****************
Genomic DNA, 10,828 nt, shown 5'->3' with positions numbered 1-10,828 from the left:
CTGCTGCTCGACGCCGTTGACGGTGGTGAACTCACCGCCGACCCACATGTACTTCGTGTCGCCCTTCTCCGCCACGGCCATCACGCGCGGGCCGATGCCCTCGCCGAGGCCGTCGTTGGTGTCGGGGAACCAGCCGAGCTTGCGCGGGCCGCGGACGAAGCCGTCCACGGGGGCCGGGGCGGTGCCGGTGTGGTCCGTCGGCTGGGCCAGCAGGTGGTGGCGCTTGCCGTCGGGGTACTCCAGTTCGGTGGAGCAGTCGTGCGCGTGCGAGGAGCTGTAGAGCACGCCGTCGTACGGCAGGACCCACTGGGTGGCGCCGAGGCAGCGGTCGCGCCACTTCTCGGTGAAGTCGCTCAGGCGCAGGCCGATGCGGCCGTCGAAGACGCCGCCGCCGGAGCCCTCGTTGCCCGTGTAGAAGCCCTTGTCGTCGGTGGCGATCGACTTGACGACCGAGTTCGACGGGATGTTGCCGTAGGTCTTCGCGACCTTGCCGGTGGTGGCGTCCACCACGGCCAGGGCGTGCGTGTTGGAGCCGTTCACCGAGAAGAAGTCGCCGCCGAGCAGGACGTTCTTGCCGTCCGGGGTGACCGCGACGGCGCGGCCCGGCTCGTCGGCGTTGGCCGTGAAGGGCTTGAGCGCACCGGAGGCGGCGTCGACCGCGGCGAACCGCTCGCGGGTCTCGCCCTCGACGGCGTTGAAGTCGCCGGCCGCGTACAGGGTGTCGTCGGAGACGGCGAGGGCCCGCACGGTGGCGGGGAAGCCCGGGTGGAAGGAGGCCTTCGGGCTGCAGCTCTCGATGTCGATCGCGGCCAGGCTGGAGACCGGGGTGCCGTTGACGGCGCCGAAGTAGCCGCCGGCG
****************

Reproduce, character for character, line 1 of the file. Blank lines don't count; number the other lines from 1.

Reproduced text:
Genomic DNA, 10,828 nt, shown 5'->3' with positions numbered 1-10,828 from the left: